The Fourth Industrial Revolution and what it means in a local context
By Llewellyn le Hané.
The world is on the verge of a major revolution; while developed countries are keeping pace with major technological advancement, developing countries, mostly in Africa, are still making efforts to industrialise their economies, trying to map their way out of the extractive sector.
Nonetheless, not all is lost, given the fluid nature of technology; there are opportunities for developing countries to catch up. The good news is that there is realisation in developing countries of the vital role technology can place in alleviating some of the teething development challenges weighing down their prospects for growth. Stakeholders and the Namibian Government are keenly aware of the crucial role the ICT sector can play in speeding up development in Namibia.
Ubiquitous, mobile supercomputing, intelligent robots, Self-driving cars, Neuro-technological brain enhancements, Genetic editing, are all evidence of dramatic change around us and it’s happening at exponential speed.
It goes without saying that economically superior countries are those who have embraced and enhanced technology in almost all areas of economic activities. Technology can drive innovation and catapult countries to the forefront economically, empower its people and the fact that it’s called the Fourth Industrial Revolution is apt. It’s a seismic shift in how things are done, produced and how people interact.
Namibia’s roadmap to turn itself into a knowledge based society is called Vision 2030. In these days of major technological advancements, it’s however, increasingly clear we need to employ these innovations and enable the use of technology to achieve Vision 2030.
The industrial revolution, liberated mankind from animal power, made mass production possible and brought digital capabilities to billions of people. This Fourth Industrial Revolution is, however, fundamentally different. The advancement in technologies now offers opportunities for low and medium income countries to make use of ICT. In the case of mobile phones it has been surprisingly fast and socially widespread. We can empower our people, our organisations, develop new businesses, new revenue streams and truly make Namibia and in turn Africa rise.
Namibia is focused on creating a knowledge-based society where technology, innovation, entrepreneurship at every socio-economic level becomes the norm. Vision 2030 and the Harambee Prosperity Plan are both working towards this goal.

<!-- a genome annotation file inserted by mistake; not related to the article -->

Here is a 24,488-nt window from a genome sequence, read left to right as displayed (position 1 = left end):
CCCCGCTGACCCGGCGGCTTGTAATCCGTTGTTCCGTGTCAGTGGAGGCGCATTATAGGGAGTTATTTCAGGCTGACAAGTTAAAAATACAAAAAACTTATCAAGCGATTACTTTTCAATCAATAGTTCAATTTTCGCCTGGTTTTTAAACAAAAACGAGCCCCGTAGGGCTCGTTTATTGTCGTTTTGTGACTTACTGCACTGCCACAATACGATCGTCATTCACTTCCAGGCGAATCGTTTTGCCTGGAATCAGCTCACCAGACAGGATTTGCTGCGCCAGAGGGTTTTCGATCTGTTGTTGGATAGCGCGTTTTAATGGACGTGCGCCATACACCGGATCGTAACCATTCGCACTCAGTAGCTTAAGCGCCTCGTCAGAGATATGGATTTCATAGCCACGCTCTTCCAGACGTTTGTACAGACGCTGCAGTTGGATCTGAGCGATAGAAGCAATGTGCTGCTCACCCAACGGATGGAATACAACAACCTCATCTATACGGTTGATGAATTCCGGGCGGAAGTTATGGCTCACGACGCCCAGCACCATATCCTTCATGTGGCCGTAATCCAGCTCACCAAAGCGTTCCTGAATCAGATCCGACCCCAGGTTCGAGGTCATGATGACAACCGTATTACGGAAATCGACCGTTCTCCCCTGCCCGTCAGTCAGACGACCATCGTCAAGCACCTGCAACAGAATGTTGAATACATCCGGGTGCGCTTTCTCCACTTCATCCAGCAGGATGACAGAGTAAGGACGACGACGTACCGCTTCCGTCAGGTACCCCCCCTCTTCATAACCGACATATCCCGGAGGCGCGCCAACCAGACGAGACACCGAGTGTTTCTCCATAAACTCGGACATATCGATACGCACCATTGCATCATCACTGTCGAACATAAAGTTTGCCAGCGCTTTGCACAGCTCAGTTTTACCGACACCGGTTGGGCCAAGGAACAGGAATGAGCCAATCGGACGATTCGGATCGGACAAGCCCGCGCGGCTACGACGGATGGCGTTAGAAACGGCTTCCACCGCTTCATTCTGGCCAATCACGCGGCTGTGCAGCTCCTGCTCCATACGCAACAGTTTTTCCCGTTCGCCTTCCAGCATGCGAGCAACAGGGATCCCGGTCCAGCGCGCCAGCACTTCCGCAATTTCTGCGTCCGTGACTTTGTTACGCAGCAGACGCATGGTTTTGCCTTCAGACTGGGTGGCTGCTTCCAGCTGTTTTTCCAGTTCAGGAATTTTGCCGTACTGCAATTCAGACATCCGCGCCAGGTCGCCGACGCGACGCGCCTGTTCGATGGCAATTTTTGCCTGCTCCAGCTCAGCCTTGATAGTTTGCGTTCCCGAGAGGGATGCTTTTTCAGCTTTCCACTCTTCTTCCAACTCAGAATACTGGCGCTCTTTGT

Being able to see and act upon potential opportunities for change through innovation is the only path to success. This means that the business environment needs to change. It can only survive if Namibia can successfully compete and even flourish in the face of the range of emerging adverse and fluctuating business and economic conditions. The country needs to become service orientated, this does not just mean offering good quality services, but adding value to the economy by selling services.
We can fully embrace new technology, embrace cloud services and avoid mistakes that the early adopters made. We can engage and implement best practices and adapt them for our own needs and circumstances. We will engage and implement the best possibly solutions, hardware and people to continue to improve our ICT rankings in the coming years as well as gaining a competitive edge in the region since we are willing to use technology and innovation to our advantage.
There is need to develop home-grown talent through internships with relevant companies, international partnerships, skills exchange and by stimulating tertiary institutions to continue focusing on ICT-skills development for the knowledge-based economy. If we look at other emerging nations that have made giant economic strides, it’s because they have embraced the service-industries in all their forms.
Namibia has a chance to build networks, acquire and develop tailor-made technology that suits our particular set of challenges and issues, using the latest technology available. Consider the West Africa Cable System (WACS) or our 4G networks that has connected our large but sparsely populated country. This is not a pipe-dream and certainly not impossible.
We can establish an environment where everything is set up to stimulate an innovative economy and be the catalyst for an innovative economic sector. This environment is facilitated by high-speed Internet that is always on, stable and available nationwide. As well giving organisations access to the right advice and making sure that knowledge and experience is developed, harnessed, shared and retained within the borders of Namibia This is how we fulfill Vision 2030.